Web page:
At least one tradition featuring students in various states of undress happens on campus.
In a 2018 cell phone video obtained by The Bee, scantily-clad students can be seen playing their instruments in the band room after hours.
The tradition is known as “Midnight Rally” and is part of the build-up for Picnic Day, where the band performs in Battle of the Bands.
Band officers use their key cards to let students into the Activities and Recreation Center after hours, which houses the band’s rehearsal room, Seijas said. The students squeeze into the room, and some strip down. Then they play.
In the video, many men are shirtless and some women are wearing bras and panties as they play an upbeat marching tune.
The band’s hymnal has been shared among a handful of students in email threads going back nearly a decade. The emails include a digital attachment of a 68-page document filled with raunchy songs and illustrations of genitalia.
Titled the “Jolly Roger’s Piece Core Hymnal,” the songbook’s cover is decorated with a disembodied, leering, one-eyed pirate. Saliva is dripping from his extended tongue. Page 2 features a logo for “Golden Cock Publications,” which includes a picture of a rooster and a penis that appears to be ejaculating.
Dated 1982, and written on a typewriter, it’s filled with more than 100 songs, all of them containing some kind of sexual reference.
Senior students said they remembered singing “Battle Hymen of the Republic” as freshmen. The song opens with, “Mine eyes have seen the glory of the coming of my nards. We have raped the vestal virgins in their very own backyards. We have hacked apart their hymen with our terrible swift swords. While their mothers watched and cried.”
Notes – such as “early to bed, early to rise, makes your girl pregnant” – are scribbled in the margin. Hand-drawn illustrations of sexual acts and genitalia are littered throughout.
Students said the hymnal now is treated like a historical document, a record of the band’s raunchy past. Some current band members said many of the songs aren’t used anymore in an effort to change the band’s culture. However, they said, that effort is derailed by some alumni who frequent band events, reintroducing dead customs as “tradition.”
“The hymnal, they still pass it down but with the caveat like, ‘We don’t sing these songs that way any more and this is our history, and we should respect it but we’re changing it to make it more friendly,’” said a student who left the band in 2017 and asked not to be named out of fear of bullying on social media.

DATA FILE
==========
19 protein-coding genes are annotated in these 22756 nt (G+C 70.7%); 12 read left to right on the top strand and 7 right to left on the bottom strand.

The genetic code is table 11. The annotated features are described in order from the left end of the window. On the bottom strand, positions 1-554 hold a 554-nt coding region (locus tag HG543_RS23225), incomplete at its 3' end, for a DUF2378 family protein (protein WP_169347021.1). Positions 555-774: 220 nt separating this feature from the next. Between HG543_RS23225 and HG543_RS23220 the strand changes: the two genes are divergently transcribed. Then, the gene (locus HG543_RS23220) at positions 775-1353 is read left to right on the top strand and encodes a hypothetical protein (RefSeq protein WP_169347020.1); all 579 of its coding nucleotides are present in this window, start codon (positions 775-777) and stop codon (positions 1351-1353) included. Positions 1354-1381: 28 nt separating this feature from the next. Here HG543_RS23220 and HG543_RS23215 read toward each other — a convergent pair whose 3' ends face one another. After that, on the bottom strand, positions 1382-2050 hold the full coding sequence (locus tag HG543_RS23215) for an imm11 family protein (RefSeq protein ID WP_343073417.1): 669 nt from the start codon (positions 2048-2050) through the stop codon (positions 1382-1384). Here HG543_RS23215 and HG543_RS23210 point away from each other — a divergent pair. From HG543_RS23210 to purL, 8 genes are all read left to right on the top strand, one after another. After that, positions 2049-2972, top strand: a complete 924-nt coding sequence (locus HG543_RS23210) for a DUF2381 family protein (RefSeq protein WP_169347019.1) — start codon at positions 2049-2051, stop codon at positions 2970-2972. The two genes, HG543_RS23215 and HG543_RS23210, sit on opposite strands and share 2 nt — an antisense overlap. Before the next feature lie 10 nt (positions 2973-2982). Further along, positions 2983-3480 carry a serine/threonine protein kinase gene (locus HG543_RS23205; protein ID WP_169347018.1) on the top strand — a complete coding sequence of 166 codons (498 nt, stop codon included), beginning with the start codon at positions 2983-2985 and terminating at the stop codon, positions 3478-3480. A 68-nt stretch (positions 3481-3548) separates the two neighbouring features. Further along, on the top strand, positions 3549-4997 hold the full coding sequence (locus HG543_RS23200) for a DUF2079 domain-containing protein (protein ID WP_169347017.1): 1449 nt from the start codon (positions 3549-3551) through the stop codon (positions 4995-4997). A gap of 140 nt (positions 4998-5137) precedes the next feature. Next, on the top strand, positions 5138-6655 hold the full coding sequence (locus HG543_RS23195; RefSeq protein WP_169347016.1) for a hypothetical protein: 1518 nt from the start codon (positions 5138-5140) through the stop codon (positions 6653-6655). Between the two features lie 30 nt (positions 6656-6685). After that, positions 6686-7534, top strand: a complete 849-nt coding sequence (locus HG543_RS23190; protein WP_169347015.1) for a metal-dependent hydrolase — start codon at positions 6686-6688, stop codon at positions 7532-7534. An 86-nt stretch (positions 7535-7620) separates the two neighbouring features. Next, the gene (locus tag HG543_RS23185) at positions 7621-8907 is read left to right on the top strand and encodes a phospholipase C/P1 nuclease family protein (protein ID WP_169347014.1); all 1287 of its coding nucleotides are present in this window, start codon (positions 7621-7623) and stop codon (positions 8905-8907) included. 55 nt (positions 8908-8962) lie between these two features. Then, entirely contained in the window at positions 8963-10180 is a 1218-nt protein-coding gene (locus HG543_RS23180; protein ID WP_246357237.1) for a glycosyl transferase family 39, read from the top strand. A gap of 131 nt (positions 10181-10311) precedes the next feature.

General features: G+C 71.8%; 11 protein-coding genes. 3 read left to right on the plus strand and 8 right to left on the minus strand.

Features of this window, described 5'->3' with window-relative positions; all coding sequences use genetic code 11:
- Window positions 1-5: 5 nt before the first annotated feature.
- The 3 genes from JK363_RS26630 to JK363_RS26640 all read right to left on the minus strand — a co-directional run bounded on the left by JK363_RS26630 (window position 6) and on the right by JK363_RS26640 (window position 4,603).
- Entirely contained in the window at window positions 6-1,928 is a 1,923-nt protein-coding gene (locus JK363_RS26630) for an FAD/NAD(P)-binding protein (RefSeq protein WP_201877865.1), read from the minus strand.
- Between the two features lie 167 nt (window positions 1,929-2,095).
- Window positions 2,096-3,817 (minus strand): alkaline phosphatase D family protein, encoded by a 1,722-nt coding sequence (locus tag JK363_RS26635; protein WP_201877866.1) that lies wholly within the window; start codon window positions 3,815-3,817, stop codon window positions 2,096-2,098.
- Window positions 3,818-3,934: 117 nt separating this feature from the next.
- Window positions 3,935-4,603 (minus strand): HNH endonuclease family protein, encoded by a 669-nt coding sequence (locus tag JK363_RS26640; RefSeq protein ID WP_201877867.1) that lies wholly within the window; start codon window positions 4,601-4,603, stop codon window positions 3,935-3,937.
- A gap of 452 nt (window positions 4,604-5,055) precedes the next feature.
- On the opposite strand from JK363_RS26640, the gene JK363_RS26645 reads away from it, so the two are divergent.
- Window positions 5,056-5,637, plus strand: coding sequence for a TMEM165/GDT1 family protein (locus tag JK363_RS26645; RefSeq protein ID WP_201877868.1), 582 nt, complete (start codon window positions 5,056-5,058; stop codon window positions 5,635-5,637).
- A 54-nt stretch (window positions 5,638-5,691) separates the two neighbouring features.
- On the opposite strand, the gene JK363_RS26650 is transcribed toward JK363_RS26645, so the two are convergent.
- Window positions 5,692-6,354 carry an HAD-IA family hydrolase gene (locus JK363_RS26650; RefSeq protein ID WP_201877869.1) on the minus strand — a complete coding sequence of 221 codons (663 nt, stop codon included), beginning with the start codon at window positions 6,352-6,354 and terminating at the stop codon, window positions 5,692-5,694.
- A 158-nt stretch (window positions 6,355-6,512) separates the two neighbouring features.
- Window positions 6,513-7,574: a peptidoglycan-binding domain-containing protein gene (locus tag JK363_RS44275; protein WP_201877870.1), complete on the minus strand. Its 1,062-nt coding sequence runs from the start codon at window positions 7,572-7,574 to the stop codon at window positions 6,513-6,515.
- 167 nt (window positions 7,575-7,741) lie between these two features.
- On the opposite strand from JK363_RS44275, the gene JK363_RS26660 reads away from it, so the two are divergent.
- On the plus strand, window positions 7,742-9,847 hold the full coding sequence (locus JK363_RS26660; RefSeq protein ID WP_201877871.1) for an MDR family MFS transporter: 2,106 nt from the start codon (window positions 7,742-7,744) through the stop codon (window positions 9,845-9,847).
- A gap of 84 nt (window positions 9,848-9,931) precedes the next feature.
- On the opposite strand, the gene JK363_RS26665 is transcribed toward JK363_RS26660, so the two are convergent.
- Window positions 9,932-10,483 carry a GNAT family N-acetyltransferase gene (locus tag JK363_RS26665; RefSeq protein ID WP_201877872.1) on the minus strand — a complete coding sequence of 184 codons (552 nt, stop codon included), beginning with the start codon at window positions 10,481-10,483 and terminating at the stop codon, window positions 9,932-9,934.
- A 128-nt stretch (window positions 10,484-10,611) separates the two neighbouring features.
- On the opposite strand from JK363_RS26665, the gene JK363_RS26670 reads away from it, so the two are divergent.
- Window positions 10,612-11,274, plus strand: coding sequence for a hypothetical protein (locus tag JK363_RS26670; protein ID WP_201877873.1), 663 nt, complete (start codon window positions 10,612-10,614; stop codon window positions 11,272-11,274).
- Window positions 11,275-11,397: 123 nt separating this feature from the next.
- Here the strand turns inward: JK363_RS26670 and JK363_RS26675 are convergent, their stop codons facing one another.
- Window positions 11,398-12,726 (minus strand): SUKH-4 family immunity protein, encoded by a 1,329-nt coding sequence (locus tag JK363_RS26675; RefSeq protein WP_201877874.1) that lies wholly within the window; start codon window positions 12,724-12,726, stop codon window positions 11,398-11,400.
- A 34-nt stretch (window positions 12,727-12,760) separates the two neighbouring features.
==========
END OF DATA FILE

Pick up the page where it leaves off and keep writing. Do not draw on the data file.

“The alumni come back and sing out about bestiality and rape, and they have these parts where you raise your hand and you say something, and it’s kind of like a competition to be the one to say the most disgusting line.”
Over the years, the band developed a series of traditions and rituals as bonding experiences. Some of them have been thrown by the wayside, but others persist.
For some students, those experiences cross the line into hazing.
At an event for saxophone players called “Sax Dinner,” one student said a hood was put over his head and he was dragged outside.
“I was slapped by four different people like across the face and I was forced to chug a cup of, like, jungle juice or something,” he said. “Then they were like, ‘It’s time to see who can make out with the most number of people,’ so they turned it into, like, a competition.”
The California Aggie reported that some men were blindfolded at another bonding event before being handed candles carved into the shape of penises. They were instructed to describe what the candles felt like, and later asked to describe their own genitals, the student paper reported.
During her freshman year, Peña was given the “Wise-Ass Freshman Award” during a ceremony known as “Home Desserts,” at which a variety of awards are given out and some of them are meant to be disparaging, she said.
As part of her prize, Peña was given a shirt that she said had been stained with a variety of fluids including urine, feces, vomit and bong water.
“It’s just a white shirt that is brown that is literally disintegrating a bag,” she said. She was told to not put the shirt on, but to keep it in somewhere in her room, Peña said.
Months later, upperclassmen and alumni who had previously won the same award took Peña out for a congratulatory dinner. It was called the “Wise-Ass Freshman Bonding.”
“They bought me a dinner and I remember being like ‘Oh, should I get the spicy pasta or fettuccine Alfredo? And they said, ‘What will taste better coming back up?’ ” she said.
She ended up vomiting that night after guzzling bourbon, before passing out in a stranger’s house.
Initiation rituals begin almost as soon as the Freshmen join the band.
At the end of the band’s fall retreat, where new students learn how to march and basics of performing, freshmen are misled into believing they’re having a marching test, but are instead lead to Putah Creek, a tributary that runs through the university’s arboretum.
With band members and professional staff looking on, they soak their hats in the creek and rub them in the dirt. They’re encouraged to wear the soggy, dirty hat for the remainder of the day.